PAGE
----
Even so, beans and legumes have the potential to cause gas and bloating. This is caused in part by a complex sugar known as raffinose that produces hydrogen, carbon dioxide, and methane gas as it is broken down in the digestive tract.

As nutritious and beneficial as beans and legumes are, start slowly and increase your intake gradually to avoid side effects.

Among the beans and legumes that can help ease constipation are:

  • Baked beans
  • Black-eyed peas
  • Garbanzo beans
  • Lentils
  • Lima beans
  • Pinto beans
  • Kidney beans

Best Herbal Teas for Constipation

One way to help ease constipation is to drink a soothing cup of hot tea. Hot liquids are thought to promote bowel movements by encouraging peristalsis (intestinal contractions).

Two herbal teas in particular, both of which have a licorice-like flavor, are said to have significant laxative effects:

  • Anise tea
  • Fennel tea

A study published in BMC Complementary and Alternative Medicine reported that people given extracts of fennel or anise had an average colonic transit time (the time it takes for food to move through the digestive tract) of 15.7 hours. Those given a sham extract had a colonic transit time of 42.3 hours.


As important as fiber-rich foods are in treating constipation, you also need to ensure that you drink plenty of water to maintain ample hydration. If you are dehydrated, less water can be pulled into the digestive tract to help keep stools soft.

Most adults do not drink close to enough water per day. By upping your fluid intake, you'll not only be better able to treat acute bouts of constipation but remain regular over the long term.

The Institute of Medicine of the National Academies recommends drinking 11 cups of water per day for adult females and 15 cups per day for adult males.

Foods to Avoid If You Have Constipation

In the same way that there are foods that help ease constipation, there are foods that can promote constipation and make things worse. These include foods with little or no fiber and those made with refined wheat, saturated fats, or trans fat.

Among the food to avoid if you have constipation are:

  • Baked goods, such as cupcakes and cookies
  • Cheese
  • Fast foods, such as burgers, tacos, and pizzas
  • Fried foods, including french fries and fried chicken
  • Processed meat, like hotdogs, sausages, and salami
  • Red meat
  • Snack food, such as chips and crackers
  • White bread

Alcohol and Constipation

Alcohol has a diuretic effect, meaning that it promotes urination that can lead to dehydration. Because dehydration is a contributing factor to constipation, it is a good idea to avoid alcoholic beverages of any sort if you have constipation.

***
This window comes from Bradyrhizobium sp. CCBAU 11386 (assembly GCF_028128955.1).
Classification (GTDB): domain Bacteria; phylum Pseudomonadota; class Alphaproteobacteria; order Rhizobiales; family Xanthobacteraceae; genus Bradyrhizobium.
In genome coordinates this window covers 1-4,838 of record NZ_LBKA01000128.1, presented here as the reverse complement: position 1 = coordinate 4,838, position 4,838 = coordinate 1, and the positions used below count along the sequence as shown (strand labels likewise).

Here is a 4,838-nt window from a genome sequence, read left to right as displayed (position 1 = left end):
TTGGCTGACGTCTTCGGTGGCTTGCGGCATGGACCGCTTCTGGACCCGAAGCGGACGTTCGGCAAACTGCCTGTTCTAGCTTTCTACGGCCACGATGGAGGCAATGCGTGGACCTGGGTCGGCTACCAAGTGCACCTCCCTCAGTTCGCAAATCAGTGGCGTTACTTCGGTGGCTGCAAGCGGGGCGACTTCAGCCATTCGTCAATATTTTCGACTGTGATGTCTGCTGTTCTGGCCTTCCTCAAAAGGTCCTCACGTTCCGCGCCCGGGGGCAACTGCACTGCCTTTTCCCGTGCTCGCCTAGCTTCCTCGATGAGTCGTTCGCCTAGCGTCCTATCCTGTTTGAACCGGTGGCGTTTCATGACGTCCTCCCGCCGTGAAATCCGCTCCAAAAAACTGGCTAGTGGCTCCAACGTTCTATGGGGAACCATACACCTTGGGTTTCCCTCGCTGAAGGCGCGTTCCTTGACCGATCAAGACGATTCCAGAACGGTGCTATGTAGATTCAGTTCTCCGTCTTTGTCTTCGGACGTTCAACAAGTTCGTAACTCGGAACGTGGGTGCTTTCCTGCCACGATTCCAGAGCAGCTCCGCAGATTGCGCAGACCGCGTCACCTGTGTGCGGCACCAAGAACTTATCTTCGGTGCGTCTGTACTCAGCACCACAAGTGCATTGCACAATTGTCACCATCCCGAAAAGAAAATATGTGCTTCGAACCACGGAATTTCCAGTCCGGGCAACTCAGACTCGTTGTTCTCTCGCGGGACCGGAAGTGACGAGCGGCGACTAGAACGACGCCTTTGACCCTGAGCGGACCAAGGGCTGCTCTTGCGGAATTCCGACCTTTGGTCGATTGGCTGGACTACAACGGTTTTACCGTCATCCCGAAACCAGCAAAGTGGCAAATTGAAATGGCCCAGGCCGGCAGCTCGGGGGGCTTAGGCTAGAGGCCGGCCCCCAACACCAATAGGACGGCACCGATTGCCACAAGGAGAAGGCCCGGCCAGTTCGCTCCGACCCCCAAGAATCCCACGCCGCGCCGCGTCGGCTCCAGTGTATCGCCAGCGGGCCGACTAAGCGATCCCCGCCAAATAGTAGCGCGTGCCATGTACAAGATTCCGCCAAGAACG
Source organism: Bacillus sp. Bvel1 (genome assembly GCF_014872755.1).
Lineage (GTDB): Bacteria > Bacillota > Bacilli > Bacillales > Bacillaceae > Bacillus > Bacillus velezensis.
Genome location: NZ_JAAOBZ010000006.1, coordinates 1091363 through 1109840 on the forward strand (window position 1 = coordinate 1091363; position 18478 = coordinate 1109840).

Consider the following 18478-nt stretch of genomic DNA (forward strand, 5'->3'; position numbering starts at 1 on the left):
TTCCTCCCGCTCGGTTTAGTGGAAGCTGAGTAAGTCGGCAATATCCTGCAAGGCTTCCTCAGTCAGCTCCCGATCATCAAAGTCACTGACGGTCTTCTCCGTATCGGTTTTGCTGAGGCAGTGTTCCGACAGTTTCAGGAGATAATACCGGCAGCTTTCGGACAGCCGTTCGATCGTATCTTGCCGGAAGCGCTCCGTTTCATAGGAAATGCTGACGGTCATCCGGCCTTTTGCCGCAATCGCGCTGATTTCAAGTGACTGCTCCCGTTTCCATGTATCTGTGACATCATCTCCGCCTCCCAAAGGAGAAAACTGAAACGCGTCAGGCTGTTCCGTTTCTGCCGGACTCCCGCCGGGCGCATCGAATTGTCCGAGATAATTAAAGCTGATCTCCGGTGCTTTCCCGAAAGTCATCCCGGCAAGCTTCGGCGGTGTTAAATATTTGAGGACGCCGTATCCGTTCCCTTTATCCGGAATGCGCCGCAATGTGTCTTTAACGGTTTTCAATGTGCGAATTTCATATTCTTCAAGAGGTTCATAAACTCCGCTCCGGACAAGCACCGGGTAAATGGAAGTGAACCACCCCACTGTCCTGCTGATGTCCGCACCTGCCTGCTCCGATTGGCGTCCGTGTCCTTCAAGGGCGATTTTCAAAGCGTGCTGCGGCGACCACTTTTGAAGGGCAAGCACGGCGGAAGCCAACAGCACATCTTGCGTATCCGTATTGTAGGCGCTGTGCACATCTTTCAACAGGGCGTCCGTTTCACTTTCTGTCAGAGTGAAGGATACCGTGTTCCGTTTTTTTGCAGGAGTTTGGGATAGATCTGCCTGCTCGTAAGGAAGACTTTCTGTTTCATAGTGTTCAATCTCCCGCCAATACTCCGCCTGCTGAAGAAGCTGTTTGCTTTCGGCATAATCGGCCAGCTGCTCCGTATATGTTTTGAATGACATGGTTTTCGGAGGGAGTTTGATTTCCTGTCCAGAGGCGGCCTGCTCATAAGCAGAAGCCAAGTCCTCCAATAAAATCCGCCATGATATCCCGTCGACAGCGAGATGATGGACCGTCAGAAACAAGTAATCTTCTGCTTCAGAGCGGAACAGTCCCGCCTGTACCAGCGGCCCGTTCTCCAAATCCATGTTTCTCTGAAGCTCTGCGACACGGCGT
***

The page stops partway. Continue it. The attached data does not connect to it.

If you have constipation, make an effort to increase your intake of foods like fruits, vegetables, whole grains, nuts, seeds, beans, legumes, and herbal teas. Increase your intake gradually, especially with beans and legumes, to avoid gas and bloating.

You should also avoid certain foods that promote constipation, such as fast foods, processed foods, packaged foods, fried foods, and alcohol.

A Word From Verywell

Sometimes, changes in diet are not enough to relieve constipation. In such cases, speak with your healthcare provider or pharmacist about over-the-counter (OTC) treatments that may provide short-term relief of your symptoms.

OTC options are generally not intended for ongoing use and can either be habit-forming or lose their effectiveness over time.

If your constipation is persistent despite appropriate treatment, ask your healthcare provider for a referral to a gastroenterologist who specializes in diseases and disorders of the digestive tract.

Frequently Asked Questions

  • Can coffee help treat constipation?

    Coffee stimulates the colon and makes many people have to poop shortly after drinking. While it may be a good short-term constipation fix, it's not the best long-term solution for ongoing constipation because it is dehydrating, which can lead to more constipation.

  • Are fiber supplements as good for constipation as fiber-rich foods?

    Fiber supplements such as Metamucil (psyllium) are an effective way to get your bowels moving again. Just remember that plant-based foods offer fiber plus a host of vitamins and minerals that are beneficial to your overall health.

  • What other ways can you treat constipation?

    In addition to eating high-fiber foods and staying hydrated, exercise can help stimulate the bowels and move stools faster through the digestive tract. Over-the-counter fiber supplements can also help.

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Verywell Health uses only high-quality sources, including peer-reviewed studies, to support the facts within our articles. Read our editorial process to learn more about how we fact-check and keep our content accurate, reliable, and trustworthy.
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By Barbara Bolen, PhD
Barbara Bolen, PhD, is a licensed clinical psychologist and health coach. She has written multiple books focused on living with irritable bowel syndrome.